Uninsured motorist (UM) coverage is optional in Florida, which means there is no guarantee you carry it. However, the law requires you to reject this coverage in writing, so if you do not remember doing so, you may have it. UM covers policyholders for injuries caused by accidents with uninsured drivers. The policy limits will be similar to your bodily injury coverage (PIP protection) or higher. If your injuries meet the state’s “serious injury threshold,” then UM will cover your non-economic losses, such as pain and suffering, mental anguish, emotional distress, etc. Since an at-fault driver is typically responsible for property damage, UM coverage will pay for the repairs or replacement of your vehicle, up to policy limits.
Optional Car Insurance Coverage
In addition to UM coverage, drivers in Florida can choose to purchase additional insurance coverage. Because state law only allows you to carry coverage in specific amounts, the following types of insurance may help you with expenses if an uninsured driver hits you.
- Collision: This type of insurance will cover the costs of repairing or replacing your vehicle along with other expenses, regardless of who was responsible for an accident.
- Comprehensive: This coverage pays for damages caused by non-collision circumstances, such as theft or hitting an animal.
- Medical Payments: Provides additional payment towards medical bills beyond the $10,000 PIP limit.
- Rental Car Reimbursement: If you need a rental car while waiting for your vehicle to be repaired or to receive payment for its replacement, this coverage will pay for it.
- Roadside Assistance: If you need your car towed after an accident with an uninsured driver, your insurer will send a tow truck if you have roadside assistance added to your policy.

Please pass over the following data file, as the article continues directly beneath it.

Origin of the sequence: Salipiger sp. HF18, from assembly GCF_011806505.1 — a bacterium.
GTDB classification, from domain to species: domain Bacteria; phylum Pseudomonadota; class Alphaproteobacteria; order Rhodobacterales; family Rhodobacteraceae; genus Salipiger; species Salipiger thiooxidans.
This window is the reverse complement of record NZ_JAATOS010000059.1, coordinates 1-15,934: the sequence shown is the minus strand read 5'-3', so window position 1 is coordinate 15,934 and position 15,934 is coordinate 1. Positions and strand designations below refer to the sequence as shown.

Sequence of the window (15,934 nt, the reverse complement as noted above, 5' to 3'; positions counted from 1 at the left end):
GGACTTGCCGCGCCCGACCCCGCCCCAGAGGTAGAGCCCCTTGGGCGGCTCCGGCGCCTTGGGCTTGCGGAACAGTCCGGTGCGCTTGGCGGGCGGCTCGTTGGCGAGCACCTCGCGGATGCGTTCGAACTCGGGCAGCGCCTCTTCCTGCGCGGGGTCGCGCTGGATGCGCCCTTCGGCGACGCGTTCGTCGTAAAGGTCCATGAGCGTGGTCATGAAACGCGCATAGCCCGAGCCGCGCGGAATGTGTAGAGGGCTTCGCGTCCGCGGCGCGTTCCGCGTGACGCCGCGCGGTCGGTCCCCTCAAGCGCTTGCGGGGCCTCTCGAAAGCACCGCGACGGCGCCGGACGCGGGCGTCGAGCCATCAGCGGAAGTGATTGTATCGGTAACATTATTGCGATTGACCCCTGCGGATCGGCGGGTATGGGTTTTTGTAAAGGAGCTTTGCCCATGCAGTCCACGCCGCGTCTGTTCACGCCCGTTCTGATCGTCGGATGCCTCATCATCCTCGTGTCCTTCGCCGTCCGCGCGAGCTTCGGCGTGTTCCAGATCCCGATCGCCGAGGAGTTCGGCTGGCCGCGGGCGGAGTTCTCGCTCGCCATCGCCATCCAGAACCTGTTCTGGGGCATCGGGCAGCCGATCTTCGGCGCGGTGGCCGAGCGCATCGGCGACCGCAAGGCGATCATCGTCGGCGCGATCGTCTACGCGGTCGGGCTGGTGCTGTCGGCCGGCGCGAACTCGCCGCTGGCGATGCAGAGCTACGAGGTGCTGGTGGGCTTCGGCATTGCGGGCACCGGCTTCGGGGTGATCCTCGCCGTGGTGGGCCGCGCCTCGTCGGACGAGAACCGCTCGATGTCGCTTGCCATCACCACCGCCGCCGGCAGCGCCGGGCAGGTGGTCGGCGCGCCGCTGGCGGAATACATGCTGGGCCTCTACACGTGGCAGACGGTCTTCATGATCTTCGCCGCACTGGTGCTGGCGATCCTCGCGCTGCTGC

Filing a Lawsuit Against the At-Fault Driver
If your injuries meet the state’s serious injury threshold, you can pursue a lawsuit against the at-fault driver personally. Florida’s serious injury threshold states that a plaintiff (victim) can recover compensation from the legally responsible party only if their injury consists of one or more of the following:
- Permanent and substantial impairment of an important bodily function.
- A permanent disability or injury within a reasonable degree of medical probability.
- Permanent scarring or disfigurement.
- Wrongful death.
However, these cases are not always successful since the driver may not have any assets if they do not carry auto insurance. Meaning they will not be in a financial position to pay for the damages they caused. Additionally, the uninsured driver may declare bankruptcy if you win, then they will no longer be responsible for paying your settlement.
Suppose your case is worth pursuing and there is evidence of the uninsured driver’s fault. In that case, you can recover the difference in expenses that PIP did not cover, costs for future medical treatment, and possibly pain and suffering damages. If the at-fault party has the ability but is not compliant in paying your awarded settlement, there are several options to recover your compensation. Those include:
- Garnishing the defendant’s (at-fault party’s) wages.
- Garnishing the defendant’s bank account.
- Putting a lien on their non-homestead real estate.
- Seizing personal property via a levy.
It may also be possible to have the uninsured driver’s license suspended until you are paid in full.